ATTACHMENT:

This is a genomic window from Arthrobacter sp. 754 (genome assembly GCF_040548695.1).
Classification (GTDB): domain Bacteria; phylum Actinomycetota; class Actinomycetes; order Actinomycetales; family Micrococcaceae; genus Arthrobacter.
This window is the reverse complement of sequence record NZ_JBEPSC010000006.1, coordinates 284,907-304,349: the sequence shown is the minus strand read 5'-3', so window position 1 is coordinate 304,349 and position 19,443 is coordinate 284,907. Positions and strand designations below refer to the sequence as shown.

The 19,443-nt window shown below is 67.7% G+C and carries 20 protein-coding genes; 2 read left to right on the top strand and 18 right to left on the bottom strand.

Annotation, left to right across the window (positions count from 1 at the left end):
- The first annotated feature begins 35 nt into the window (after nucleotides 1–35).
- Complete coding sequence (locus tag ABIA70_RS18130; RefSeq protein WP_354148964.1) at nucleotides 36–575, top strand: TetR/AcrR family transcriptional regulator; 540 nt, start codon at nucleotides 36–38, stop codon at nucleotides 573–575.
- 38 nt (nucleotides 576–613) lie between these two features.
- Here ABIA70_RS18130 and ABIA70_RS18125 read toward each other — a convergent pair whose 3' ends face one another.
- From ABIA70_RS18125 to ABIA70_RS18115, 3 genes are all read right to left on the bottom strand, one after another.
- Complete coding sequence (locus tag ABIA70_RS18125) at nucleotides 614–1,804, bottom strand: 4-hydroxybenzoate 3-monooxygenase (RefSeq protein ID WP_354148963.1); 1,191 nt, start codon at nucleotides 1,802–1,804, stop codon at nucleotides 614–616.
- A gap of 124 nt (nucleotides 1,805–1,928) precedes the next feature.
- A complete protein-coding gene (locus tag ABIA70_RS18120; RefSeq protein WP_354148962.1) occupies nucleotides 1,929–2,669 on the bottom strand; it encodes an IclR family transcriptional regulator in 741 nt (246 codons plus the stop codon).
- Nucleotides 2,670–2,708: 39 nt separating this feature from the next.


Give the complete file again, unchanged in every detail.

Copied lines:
This is a genomic window from Arthrobacter sp. 754 (genome assembly GCF_040548695.1).
Classification (GTDB): domain Bacteria; phylum Actinomycetota; class Actinomycetes; order Actinomycetales; family Micrococcaceae; genus Arthrobacter.
This window is the reverse complement of sequence record NZ_JBEPSC010000006.1, coordinates 284,907-304,349: the sequence shown is the minus strand read 5'-3', so window position 1 is coordinate 304,349 and position 19,443 is coordinate 284,907. Positions and strand designations below refer to the sequence as shown.

The 19,443-nt window shown below is 67.7% G+C and carries 20 protein-coding genes; 2 read left to right on the top strand and 18 right to left on the bottom strand.

Annotation, left to right across the window (positions count from 1 at the left end):
- The first annotated feature begins 35 nt into the window (after nucleotides 1–35).
- Complete coding sequence (locus tag ABIA70_RS18130; RefSeq protein WP_354148964.1) at nucleotides 36–575, top strand: TetR/AcrR family transcriptional regulator; 540 nt, start codon at nucleotides 36–38, stop codon at nucleotides 573–575.
- 38 nt (nucleotides 576–613) lie between these two features.
- Here ABIA70_RS18130 and ABIA70_RS18125 read toward each other — a convergent pair whose 3' ends face one another.
- From ABIA70_RS18125 to ABIA70_RS18115, 3 genes are all read right to left on the bottom strand, one after another.
- Complete coding sequence (locus tag ABIA70_RS18125) at nucleotides 614–1,804, bottom strand: 4-hydroxybenzoate 3-monooxygenase (RefSeq protein ID WP_354148963.1); 1,191 nt, start codon at nucleotides 1,802–1,804, stop codon at nucleotides 614–616.
- A gap of 124 nt (nucleotides 1,805–1,928) precedes the next feature.
- A complete protein-coding gene (locus tag ABIA70_RS18120; RefSeq protein WP_354148962.1) occupies nucleotides 1,929–2,669 on the bottom strand; it encodes an IclR family transcriptional regulator in 741 nt (246 codons plus the stop codon).
- Nucleotides 2,670–2,708: 39 nt separating this feature from the next.